Saturday, October 09, 2004

Meanwhile: Genocide in Sudan

"As John Heffernan, a senior communications associate for Physicians for Human Rights, detailed for the Prospect in June, since early 2003 Sudanese government forces and a government-supported Arab militia, the Janjaweed, have conducted a slash-and-burn campaign against the African Darfurians, destroying their villages, murdering their families, raping women, and displacing millions. In Heffernan’s dispatch, a 35-year-old woman told how the Sudanese military circled her village, set her house on fire, and brutally murdered her sister and niece.

It’s precisely these heart-wrenching stories that the TV cameras ought to be capturing in an effort to stir the American consciousness. But while the images and voices are powerful when reported, Americans do not see them enough.

Consider the number of reports on the subject from the three major TV network news programs, which are watched collectively by nearly 26 million Americans each week. Over the past year there have been an abysmal 15 stories total, many of them aired in the past several weeks. ABC leads the pack with eleven, NBC is second with four, and CBS trails with a single report...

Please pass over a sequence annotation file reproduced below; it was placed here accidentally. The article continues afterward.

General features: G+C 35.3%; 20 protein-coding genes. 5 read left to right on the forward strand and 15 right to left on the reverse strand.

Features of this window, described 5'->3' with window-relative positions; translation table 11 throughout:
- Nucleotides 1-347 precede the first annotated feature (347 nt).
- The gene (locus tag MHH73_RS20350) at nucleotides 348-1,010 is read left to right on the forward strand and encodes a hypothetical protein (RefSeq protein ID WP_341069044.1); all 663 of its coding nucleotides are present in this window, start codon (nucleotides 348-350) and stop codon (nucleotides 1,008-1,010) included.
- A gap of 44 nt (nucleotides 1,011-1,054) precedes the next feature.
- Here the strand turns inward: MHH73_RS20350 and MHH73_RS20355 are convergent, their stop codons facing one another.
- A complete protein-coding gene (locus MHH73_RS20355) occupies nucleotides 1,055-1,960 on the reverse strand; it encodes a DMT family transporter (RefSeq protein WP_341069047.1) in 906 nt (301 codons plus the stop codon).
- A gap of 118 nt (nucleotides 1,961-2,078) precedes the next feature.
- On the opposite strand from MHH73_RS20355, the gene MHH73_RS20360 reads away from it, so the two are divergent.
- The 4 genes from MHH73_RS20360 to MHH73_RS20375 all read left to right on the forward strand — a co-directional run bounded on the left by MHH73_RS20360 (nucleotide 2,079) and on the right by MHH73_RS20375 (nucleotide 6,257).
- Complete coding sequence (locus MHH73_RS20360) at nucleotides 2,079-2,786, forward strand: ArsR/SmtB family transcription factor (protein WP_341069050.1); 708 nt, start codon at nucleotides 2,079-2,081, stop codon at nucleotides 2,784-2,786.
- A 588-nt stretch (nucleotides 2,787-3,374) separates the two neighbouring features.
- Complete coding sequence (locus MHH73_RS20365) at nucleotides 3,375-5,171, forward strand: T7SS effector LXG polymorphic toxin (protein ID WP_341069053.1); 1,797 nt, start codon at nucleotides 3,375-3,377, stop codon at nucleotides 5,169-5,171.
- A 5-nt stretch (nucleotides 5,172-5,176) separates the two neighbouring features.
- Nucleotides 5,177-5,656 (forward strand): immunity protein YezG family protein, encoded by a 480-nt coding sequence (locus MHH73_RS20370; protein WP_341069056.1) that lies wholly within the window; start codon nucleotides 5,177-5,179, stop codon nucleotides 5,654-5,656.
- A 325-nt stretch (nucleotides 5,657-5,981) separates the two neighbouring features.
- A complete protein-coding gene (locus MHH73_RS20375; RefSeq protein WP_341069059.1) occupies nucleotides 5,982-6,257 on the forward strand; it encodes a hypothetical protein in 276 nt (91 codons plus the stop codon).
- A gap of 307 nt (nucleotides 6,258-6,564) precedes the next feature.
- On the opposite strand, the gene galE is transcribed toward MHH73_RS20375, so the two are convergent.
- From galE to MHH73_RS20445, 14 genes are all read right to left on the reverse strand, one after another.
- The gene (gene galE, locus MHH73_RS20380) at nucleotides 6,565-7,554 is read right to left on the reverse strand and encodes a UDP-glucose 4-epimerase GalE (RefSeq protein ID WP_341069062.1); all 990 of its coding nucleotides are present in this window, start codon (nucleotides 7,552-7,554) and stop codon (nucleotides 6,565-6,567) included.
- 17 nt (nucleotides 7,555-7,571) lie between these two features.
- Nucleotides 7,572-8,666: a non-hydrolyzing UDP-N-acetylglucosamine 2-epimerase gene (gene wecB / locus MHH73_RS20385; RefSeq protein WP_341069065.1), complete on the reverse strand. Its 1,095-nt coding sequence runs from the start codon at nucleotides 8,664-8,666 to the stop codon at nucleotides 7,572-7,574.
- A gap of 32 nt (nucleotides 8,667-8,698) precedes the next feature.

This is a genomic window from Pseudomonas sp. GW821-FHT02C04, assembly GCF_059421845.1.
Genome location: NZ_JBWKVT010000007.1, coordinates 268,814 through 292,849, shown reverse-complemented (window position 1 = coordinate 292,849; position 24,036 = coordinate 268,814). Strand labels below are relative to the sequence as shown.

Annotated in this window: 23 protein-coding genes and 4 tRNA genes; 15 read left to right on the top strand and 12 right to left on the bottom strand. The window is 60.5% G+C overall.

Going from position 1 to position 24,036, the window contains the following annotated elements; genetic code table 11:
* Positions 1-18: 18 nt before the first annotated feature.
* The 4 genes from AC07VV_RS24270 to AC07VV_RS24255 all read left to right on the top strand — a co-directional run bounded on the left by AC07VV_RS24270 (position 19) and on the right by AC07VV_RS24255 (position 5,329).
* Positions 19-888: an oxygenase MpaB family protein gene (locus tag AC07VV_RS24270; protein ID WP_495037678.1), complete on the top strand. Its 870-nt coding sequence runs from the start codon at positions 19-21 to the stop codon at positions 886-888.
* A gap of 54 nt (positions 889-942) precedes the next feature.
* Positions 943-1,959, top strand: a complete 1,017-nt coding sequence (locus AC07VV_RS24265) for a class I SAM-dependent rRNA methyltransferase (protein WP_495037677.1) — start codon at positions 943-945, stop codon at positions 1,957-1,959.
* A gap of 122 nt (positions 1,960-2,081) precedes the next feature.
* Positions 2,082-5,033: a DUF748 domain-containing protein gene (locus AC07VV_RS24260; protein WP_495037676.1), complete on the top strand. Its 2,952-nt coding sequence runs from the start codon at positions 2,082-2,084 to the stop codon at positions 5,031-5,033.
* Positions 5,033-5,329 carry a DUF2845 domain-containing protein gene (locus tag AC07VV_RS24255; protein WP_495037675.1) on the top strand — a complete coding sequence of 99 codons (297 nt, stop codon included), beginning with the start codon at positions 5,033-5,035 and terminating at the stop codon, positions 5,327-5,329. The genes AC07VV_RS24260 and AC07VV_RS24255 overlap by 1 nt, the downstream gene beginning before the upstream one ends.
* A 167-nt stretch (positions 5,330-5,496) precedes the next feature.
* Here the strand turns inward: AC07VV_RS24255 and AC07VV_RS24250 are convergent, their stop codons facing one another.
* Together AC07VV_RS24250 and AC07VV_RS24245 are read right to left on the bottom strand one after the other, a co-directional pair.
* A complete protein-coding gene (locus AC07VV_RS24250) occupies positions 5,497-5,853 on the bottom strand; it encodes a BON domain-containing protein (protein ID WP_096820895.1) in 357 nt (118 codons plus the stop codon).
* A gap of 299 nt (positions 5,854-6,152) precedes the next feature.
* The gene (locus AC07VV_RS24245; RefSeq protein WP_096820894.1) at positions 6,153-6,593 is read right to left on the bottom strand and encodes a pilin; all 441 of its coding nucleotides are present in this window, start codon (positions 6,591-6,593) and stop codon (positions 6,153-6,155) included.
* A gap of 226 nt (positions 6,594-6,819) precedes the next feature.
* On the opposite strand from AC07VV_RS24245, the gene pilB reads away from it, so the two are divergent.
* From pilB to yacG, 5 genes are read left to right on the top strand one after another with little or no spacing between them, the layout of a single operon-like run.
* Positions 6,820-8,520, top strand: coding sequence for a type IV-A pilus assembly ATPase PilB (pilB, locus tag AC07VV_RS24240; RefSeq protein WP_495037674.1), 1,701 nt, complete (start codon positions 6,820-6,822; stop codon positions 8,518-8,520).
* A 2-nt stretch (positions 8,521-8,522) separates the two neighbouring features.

With limited access to the region, and a government complicit in the atrocities, news organizations have depended on the conservative estimates of aid groups. But often months would pass without updated numbers; TV reports would relay the numbers without noting they were dated. On June 2, FOX News first reported that 'at least 30,000' people had been killed in Darfur. More than three months later on September 9, FOX News reporter Teri Schultz relied on the same number, as if the Janjaweed had taken a summer vacation."

-Thomas Lang, "The Genocide Will Not Be Televised"

Sunday, October 03, 2004

Surviving Darfur

Since the 1970's, photojournalist James Nachtwey has provided witness of man's cruelty to man. Nachtwey has covered events in Northern Ireland, South Africa, Rwanda, Bosnia, Indonesia, Iraq, and elsewhere. In this week's Time Magazine, Nachtwey chronicles refugee camps in Sudan.

Click here to view "Surviving Darfur."